It is therefore necessary for regulatory agencies to undertake the RIA process which involves problem definition, setting the objectives, identifying options (from doing nothing or status quo to other options), impact analysis (cost-benefit analysis), comparing options, and implementation and monitoring.
World Bank strongly suggests that regulatory agencies must subject any proposed regulation to the regulatory impact assessment (RIA), a tool that ensures the quality of regulations through a rigorous, well-defined and evidence-based analysis.
RIA is a process and a document to “clean” the rules particularly those involving high regulatory risks that reduce investment and competition; high transaction costs due to a complex, multi-layered, often arbitrary rules that are vulnerable to corruption; too little market regulation, poor enforcement, and under-institutionalization in policy areas as consumer and environmental protection; and checks and balances, such as an effective judiciary which are weak, harming new entrants.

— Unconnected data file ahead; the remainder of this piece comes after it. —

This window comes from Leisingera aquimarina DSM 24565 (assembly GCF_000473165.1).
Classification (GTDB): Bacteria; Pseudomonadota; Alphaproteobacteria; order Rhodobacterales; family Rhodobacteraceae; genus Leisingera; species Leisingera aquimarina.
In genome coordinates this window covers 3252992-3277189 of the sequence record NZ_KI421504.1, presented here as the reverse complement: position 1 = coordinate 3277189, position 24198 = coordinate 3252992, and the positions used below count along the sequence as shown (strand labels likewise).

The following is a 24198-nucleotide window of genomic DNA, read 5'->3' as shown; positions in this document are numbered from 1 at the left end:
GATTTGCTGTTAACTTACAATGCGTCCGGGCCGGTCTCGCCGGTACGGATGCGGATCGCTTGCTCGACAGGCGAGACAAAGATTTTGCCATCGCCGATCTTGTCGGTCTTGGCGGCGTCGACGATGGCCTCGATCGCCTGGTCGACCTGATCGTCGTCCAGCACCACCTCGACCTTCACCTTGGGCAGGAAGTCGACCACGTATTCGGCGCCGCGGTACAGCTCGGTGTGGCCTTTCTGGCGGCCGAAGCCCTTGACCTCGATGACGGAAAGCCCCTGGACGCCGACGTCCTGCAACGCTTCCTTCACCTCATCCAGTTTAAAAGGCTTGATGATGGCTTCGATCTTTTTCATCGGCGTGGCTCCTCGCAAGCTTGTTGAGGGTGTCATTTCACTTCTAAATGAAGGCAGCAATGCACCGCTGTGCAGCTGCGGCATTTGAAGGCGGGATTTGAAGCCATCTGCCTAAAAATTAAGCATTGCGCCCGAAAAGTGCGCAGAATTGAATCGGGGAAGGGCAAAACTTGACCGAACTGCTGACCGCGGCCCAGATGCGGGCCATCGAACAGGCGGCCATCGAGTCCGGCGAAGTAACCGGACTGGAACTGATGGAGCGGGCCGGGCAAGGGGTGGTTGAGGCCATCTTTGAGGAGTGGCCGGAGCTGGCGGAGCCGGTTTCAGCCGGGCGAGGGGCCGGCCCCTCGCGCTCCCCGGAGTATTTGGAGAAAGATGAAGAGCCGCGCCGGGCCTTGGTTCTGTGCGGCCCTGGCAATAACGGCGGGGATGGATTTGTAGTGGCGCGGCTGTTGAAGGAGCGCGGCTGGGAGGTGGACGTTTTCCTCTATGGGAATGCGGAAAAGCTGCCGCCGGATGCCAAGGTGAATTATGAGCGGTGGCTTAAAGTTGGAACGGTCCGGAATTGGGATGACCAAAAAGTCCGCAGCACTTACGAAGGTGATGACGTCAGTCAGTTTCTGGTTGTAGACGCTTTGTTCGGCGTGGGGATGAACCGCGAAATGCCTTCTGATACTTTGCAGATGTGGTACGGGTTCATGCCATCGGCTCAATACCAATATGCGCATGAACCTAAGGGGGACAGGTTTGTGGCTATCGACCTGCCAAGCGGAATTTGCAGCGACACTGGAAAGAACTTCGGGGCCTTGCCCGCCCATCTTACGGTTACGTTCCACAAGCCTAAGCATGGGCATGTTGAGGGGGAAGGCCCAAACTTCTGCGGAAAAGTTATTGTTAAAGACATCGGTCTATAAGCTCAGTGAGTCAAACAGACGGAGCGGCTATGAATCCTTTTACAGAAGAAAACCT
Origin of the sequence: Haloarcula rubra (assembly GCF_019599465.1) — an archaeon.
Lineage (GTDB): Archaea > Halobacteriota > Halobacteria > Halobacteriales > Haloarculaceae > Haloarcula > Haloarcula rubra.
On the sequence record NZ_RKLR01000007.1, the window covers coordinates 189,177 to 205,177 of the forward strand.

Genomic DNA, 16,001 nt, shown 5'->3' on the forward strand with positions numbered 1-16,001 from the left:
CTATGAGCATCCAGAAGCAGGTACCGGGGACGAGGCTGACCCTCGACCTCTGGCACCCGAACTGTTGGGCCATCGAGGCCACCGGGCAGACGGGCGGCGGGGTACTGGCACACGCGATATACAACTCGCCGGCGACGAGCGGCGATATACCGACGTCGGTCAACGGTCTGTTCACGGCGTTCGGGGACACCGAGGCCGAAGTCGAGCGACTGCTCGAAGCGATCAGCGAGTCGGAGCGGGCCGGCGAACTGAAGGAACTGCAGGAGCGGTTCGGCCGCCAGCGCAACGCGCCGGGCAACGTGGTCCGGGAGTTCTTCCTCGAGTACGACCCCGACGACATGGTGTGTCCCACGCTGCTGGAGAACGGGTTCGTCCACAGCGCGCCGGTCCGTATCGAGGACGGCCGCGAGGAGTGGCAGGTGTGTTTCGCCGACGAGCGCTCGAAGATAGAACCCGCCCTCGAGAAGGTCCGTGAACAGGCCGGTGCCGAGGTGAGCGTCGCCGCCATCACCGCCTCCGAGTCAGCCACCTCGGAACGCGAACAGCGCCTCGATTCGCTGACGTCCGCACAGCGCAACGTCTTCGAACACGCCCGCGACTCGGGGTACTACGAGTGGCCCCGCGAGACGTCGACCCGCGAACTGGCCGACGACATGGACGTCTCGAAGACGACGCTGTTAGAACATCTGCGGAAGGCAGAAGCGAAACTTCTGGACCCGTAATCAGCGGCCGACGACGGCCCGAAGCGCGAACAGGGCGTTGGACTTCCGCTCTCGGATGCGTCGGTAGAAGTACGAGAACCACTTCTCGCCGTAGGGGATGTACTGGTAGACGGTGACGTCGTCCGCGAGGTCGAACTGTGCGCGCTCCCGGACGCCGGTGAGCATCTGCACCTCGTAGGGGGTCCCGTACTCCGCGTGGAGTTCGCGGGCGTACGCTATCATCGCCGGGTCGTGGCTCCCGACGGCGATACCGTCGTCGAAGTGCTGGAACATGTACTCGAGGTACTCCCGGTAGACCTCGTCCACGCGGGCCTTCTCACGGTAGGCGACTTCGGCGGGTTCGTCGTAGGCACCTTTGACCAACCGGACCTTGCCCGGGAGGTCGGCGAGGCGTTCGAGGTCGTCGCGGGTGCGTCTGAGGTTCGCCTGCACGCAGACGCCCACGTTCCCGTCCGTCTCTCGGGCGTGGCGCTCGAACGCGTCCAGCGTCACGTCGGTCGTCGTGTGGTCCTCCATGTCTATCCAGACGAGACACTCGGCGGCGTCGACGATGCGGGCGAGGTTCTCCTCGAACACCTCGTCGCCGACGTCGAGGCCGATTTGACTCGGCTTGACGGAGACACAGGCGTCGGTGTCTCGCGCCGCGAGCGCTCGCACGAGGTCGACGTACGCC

In a recent training on RIA, World Bank emphasizes that a good regulation should be focused on policy problem, introduced when necessary and proportionate to the risk posed by the policy problem, accountable to those affected by the regulation and those who confer regulatory authority, transparent or consultation based, and consistent, taking into account existing rules and regulations.
Corollary to this, the Office of the President issued Memorandum No. 27, series of 2017 which, directs among others, the NEDA to promote among regulatory agencies the use of RIA and other related tools. In Turn, NEDA now implements the Program on Modernizing Government Regulations (MGR) in cooperation with the Development Academy of the Philippines.